How to Compare Equity Indexed Universal Life Insurance

by Anna Assad, studioD

Equity indexed universal life insurance is an insurance policy with a cash value that grows with the stock index, but without the commonly associated stock market risk. Like traditional universal life insurance, an equity indexed universal life insurance policy has a fixed interest rate. However, you also have the option of placing part of the premium payment into an equity-indexed account instead of an account with the fixed interest rate. If the index rises, your account will gain value. You should never forget, of course, that an equity indexed universal life policy is an insurance policy that will charge you for its insurance guarantees -- it is not the equivalent of an investment account that may be able to offer you similar returns at a much lower cost, but at a greater risk of loss.

Check the financial rating of the different insurance companies you're interested in with independent financial services, such as Moody's and Standard & Poor’s. Because the insurer is handling your policy and indexed account and it must be able to stand behind the guarantees it makes to you in your policy, you'll want a company with the highest ratings available.

Study the projected interest rates on the life insurance policy illustrations. While a minor difference, such as 1 percent, in projected interested rates may not seem significant, it can have a significant impact on cash value over a long period, such as 30 years.

Check the guaranteed interest rate. If the insurer offers a guaranteed interest rate, you'll get interest even if the money in the indexed account didn't have any gains.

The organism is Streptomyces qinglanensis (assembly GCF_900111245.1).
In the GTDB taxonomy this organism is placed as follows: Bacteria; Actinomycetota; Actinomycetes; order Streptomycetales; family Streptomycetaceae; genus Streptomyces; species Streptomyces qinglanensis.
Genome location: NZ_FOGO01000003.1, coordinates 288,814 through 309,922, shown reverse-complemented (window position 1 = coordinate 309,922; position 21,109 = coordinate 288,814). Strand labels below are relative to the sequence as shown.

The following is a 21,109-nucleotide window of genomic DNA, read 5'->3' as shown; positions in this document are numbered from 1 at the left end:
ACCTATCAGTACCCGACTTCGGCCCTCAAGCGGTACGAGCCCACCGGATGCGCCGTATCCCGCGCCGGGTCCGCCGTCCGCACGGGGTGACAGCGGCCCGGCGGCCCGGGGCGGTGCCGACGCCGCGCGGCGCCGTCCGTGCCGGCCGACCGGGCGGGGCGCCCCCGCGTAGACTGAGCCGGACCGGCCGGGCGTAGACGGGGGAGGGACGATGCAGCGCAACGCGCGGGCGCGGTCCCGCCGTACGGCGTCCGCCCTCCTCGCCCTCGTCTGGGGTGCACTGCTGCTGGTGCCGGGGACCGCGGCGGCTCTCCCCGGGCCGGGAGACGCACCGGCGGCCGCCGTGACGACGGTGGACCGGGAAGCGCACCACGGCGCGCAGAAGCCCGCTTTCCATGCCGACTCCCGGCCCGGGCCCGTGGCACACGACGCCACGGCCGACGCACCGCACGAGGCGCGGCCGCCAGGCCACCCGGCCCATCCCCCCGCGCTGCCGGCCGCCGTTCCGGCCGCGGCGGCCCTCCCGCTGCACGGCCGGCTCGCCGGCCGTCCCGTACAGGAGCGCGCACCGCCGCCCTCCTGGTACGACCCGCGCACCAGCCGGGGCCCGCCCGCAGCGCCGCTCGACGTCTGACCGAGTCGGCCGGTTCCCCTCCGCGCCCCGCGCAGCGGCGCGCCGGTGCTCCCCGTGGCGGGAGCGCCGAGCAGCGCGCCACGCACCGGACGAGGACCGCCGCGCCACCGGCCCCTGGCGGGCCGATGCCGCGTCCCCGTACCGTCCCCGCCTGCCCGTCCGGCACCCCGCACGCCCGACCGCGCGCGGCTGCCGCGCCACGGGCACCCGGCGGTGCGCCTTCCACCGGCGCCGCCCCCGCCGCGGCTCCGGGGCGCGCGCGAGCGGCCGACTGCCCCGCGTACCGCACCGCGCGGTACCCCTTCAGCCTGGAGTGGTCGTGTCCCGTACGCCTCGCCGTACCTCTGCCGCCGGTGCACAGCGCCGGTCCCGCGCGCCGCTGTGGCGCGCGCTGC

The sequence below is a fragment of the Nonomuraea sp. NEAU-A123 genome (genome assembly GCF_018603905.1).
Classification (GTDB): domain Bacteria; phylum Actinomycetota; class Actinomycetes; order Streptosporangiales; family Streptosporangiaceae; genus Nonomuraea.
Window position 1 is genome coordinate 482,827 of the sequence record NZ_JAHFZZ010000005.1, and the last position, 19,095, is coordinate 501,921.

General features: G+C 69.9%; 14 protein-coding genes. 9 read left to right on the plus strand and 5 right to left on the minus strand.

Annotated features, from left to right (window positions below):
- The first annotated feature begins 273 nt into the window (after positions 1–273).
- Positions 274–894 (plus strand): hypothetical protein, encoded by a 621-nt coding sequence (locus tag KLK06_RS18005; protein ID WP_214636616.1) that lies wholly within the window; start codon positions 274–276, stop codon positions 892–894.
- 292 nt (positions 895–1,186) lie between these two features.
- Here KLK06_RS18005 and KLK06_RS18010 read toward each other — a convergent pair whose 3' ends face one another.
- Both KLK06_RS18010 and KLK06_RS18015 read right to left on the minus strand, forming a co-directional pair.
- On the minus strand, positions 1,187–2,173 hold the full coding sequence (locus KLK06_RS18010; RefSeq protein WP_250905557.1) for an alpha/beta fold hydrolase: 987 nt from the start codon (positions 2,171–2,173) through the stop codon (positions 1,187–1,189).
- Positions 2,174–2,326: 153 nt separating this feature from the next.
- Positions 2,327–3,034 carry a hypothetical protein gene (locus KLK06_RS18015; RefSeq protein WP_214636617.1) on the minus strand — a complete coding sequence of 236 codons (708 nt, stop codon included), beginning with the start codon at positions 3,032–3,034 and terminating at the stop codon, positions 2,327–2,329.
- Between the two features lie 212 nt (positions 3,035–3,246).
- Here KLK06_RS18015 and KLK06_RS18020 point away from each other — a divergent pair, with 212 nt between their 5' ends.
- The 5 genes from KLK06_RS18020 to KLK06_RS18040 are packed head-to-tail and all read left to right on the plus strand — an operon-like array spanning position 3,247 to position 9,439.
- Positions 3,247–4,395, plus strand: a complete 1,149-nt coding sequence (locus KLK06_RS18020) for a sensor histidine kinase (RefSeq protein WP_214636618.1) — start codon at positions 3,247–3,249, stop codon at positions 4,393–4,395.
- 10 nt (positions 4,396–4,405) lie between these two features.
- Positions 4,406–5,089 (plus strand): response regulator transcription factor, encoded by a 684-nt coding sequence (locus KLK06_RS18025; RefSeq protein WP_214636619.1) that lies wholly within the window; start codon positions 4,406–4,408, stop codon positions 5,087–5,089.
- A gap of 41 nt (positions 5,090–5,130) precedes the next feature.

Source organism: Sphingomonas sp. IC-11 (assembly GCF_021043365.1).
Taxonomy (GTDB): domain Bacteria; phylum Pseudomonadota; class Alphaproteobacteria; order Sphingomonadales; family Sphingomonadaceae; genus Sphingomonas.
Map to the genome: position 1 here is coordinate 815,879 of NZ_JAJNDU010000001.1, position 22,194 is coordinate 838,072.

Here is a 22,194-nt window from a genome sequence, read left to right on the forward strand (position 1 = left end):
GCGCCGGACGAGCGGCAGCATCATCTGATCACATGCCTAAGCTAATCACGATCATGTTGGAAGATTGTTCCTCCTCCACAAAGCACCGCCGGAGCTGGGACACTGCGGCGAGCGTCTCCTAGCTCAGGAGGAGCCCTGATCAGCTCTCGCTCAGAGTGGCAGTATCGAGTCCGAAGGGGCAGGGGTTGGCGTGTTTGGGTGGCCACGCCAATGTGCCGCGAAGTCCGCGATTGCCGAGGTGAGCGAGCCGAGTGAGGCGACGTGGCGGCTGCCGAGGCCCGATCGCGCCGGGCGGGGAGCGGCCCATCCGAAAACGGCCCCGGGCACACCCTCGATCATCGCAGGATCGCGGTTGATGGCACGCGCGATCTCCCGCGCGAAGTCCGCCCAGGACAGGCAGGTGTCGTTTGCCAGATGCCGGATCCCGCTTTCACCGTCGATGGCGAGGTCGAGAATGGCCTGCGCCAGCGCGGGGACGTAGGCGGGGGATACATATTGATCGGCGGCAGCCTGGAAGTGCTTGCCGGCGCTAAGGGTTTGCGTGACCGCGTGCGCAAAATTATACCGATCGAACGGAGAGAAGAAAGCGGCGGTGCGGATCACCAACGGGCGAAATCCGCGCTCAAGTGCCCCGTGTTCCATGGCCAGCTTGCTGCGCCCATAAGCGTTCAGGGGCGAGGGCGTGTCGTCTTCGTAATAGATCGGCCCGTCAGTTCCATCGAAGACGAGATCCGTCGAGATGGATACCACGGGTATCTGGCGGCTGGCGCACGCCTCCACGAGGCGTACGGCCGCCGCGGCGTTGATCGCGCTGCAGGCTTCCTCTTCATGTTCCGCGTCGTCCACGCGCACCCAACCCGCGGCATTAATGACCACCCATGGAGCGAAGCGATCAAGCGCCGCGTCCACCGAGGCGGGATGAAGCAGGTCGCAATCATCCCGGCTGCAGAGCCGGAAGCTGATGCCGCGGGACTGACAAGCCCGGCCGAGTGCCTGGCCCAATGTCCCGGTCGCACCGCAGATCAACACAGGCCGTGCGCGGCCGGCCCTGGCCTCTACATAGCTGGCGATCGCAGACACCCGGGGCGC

Check the current and guaranteed minimum index cap rates. The rates are variable, but if one insurer's index cap rate is much higher than that offered by other companies, the figure may be unrealistic.

Confirm the current and projected participation rates. Ideally, the rate will be 100 percent, a full investment of the money in the index account. Also check the index floor, which should be 0 percent for all policies you look at. Because equity indexed life insurance isn't a security, no investments should risk principal funds.

Look at the lengths of the index segment periods. The segment period is how long your funds must remain in the index account. Index segment periods can range from one year to six years. You may want to review your options if your account does not perform well, as a shorter index period may be worth considering.

Consider the index crediting methods each insurer offers. The annual point-to-point method determines interest paid, if any, by using the beginning and ending index values from the index segment period. The daily averaging method weighs the average of the index value over the entire period against the beginning index value. The daily averaging method, although less common, can ease the bumps of an unstable stock market. Neither method guarantees a return, so select the method you feel the most comfortable using.

Compare the charges and fees including, but not limited to, the policy premium. An equity indexed universal life insurance policy carries administration fees and other charges.

Review policy surrender charges. If you must cash in your policy during the surrender period, you'll be charged fees. Look at the fees and the length of the surrender period for each insurer.

Compare death benefit guarantee periods. The death benefit guarantee period is the length of time the insurer will guarantee coverage as long as you pay your premiums. This can be anywhere from five to 15 years depending on the company. Some insurers offer lifetime guarantees if you're willing to pay a higher premium.

Review each insurer's offered policy riders if you need coverage for specific areas not covered by a standard policy. For example, a guaranteed insurability rider allows you to renew the policy without providing additional evidence of your insurability.


  • Check if the insurers offer loans against the policy's cash value if you think you may need to access the cash value of your policy. If you can take out a loan, you won't have to surrender the policy in most cases.


  • Check the terms of all policies you review carefully to avoid getting a product that doesn't meet your needs or goals.

About the Author

Anna Assad began writing professionally in 1999 and has published several legal articles for various websites. She has an extensive real estate and criminal legal background. She also tutored in English for nearly eight years, attended Buffalo State College for paralegal studies and accounting, and minored in English literature, receiving a Bachelor of Arts.

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